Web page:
Face the music: It’s easy to overpay for concert tickets. Here’s how to avoid it


Many years of ticket stubs. Photo by Aimsel Ponti

The other night I was with some friends and the March 22 State Theater show Psychedelic Furs was on. I had bought a pair of tickets weeks ago and a friend decided on the spot to buy a pair as well.

She pulled out her phone and seconds later said something about the price, which was at least $10 more than the $35 I had paid. I stopped her and referred her to the State Theater website, which in turn led her to the actual ticket seller for that show: Ticketmaster.

The fact that my friend nearly paid more, but not much more, than she should have from a third-party seller was a sobering reminder that this practice is so widespread that it’s been almost normalized – and that I’m passionate about keeping my music-loving friends from falling victim to it.

Third party sellers have been around for decades and unfortunately what they are doing is legal. But the only person who benefits is the seller; not the artist, venue or anyone else involved in the show itself. Before giving you my advice on how to avoid overpaying for concert tickets, here is an even more glaring example.

Tori Amos performs at Merrill Auditorium on May 15, her first in Portland in nearly two decades. Amos fan Neil Skillin of Madison said tickets for the day went on sale, his friend, Lisa, Googled “Merrill Auditorium Tori Amos”, and the first few options all looked like Merrill links and even included Merrill Auditorium in the domain address. However, the prices showed between $190 and $390.

“We were devastated and thought Tori was abusing the public,” he said. But then Skillin remembered the presale password he had received when signing up for the PortTix mailing list.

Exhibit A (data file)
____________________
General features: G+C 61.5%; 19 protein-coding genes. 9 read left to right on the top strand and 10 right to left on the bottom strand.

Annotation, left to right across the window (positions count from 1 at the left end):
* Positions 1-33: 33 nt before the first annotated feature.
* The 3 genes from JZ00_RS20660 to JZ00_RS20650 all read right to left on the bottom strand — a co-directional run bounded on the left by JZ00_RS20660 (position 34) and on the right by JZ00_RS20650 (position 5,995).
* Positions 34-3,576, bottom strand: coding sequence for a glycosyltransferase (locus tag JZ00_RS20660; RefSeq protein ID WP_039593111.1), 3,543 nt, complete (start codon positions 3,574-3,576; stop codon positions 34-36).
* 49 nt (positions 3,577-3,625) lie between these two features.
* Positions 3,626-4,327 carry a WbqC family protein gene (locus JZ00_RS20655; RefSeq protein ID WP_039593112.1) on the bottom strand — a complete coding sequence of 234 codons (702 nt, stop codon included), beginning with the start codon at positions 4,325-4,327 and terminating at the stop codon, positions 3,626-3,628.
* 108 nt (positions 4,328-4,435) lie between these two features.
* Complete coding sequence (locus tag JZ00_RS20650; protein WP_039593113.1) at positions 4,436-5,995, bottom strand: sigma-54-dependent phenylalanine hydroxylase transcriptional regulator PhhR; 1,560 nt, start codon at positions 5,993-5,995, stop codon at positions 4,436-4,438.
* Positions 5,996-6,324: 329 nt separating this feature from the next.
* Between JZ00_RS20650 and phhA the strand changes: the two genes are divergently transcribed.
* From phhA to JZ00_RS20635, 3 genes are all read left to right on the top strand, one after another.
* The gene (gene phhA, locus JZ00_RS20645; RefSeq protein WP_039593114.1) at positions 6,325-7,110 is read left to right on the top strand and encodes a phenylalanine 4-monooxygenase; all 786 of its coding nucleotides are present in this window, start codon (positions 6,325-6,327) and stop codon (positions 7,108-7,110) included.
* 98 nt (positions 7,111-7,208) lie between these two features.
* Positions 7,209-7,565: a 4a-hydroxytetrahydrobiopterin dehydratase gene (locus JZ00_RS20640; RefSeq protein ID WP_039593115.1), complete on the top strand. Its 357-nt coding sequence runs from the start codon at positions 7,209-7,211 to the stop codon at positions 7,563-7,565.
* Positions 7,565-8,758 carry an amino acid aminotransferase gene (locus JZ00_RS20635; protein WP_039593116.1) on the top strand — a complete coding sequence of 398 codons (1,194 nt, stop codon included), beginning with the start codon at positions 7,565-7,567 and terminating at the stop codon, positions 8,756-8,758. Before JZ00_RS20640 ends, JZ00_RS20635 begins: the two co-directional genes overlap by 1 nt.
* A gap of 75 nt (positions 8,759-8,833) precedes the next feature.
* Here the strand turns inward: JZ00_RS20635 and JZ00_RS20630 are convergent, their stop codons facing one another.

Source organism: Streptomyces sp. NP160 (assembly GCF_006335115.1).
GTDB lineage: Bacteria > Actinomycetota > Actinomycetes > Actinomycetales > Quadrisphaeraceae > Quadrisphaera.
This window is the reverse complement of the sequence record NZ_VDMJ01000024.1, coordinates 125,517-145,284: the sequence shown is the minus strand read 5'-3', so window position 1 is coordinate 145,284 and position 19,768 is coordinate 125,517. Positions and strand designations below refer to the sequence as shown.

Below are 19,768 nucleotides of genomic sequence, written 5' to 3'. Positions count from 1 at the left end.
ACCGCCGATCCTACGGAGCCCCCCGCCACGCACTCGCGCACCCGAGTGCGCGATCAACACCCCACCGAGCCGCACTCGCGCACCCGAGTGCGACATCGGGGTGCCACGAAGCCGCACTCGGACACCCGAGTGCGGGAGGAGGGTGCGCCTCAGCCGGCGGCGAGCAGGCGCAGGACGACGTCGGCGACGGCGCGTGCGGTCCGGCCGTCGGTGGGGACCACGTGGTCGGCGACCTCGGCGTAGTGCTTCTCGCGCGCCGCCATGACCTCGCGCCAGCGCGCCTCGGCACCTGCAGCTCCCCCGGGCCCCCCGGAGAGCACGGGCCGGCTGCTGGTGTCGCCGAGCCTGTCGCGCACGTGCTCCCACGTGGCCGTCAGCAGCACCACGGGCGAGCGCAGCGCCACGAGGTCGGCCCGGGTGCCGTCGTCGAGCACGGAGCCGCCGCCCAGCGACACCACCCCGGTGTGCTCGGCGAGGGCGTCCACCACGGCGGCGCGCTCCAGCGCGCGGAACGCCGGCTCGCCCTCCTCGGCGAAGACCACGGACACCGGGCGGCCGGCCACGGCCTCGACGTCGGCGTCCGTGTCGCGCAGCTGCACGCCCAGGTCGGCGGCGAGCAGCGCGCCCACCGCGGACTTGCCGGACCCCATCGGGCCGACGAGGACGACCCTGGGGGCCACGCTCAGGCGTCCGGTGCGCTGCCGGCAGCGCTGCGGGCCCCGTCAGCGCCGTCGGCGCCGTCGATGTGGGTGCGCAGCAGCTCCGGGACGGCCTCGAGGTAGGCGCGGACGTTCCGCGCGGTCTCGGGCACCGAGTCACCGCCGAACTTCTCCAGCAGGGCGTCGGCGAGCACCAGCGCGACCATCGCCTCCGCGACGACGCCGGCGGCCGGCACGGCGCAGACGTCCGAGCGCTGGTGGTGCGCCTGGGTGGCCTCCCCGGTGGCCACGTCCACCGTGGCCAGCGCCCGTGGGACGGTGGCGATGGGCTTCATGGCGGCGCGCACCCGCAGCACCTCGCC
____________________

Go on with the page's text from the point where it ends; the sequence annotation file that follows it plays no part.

PortTix handles ticket sales for most Merrill Auditorium shows, including this one. Skillin used the link he received in the email from PortTix (like me) and saw that the actual ticket price was $59.50-$109.

“If I hadn’t asked Lisa what website she was looking at when she went shopping, we wouldn’t have seen Tori in May,” Skillin said. He added that scalpers are getting really crafty and using sponsored links in Google search. “Their creative use of page titles when creating the links makes them look completely legit.”

As I write this, there are tickets for this show on sale on two third-party sites at prices massively higher than face value – in one case, a price of $678 per ticket on a pair of seats from second row and many more in the three and four hundred dollar range. It’s not correct.

Music fan Johnna Major, formerly from Scarborough and now in New York, said she too was nearly sucked into the vortex of a third-party site.

“When you search for a site on Google, third-party sellers often come out on top, and their site design makes it look like you’re on the site’s site,” she said. Major nearly paid double for tickets to a Broadway show recently.

In 2016, the BOTS (Better Online Ticket Sales) Act was signed into law by President Obama. Its aim is to combat the use of ticket bots to pick up large amounts of tickets. In other words, it has become illegal for people and organizations to use computer programs to purchase tickets.

That’s all well and good, but did it really help? I do not think so. Giant third-party ticket sellers have the capacity to employ countless employees, and if you have tens or even hundreds of people all buying tickets for you, hundreds or even thousands of tickets will end up in the hands of third-party sellers. which, in turn, charge the general public far more than face value. In particular, the law required that the websites of third-party sellers be clearly marked as such. But, frankly, it’s cold comfort.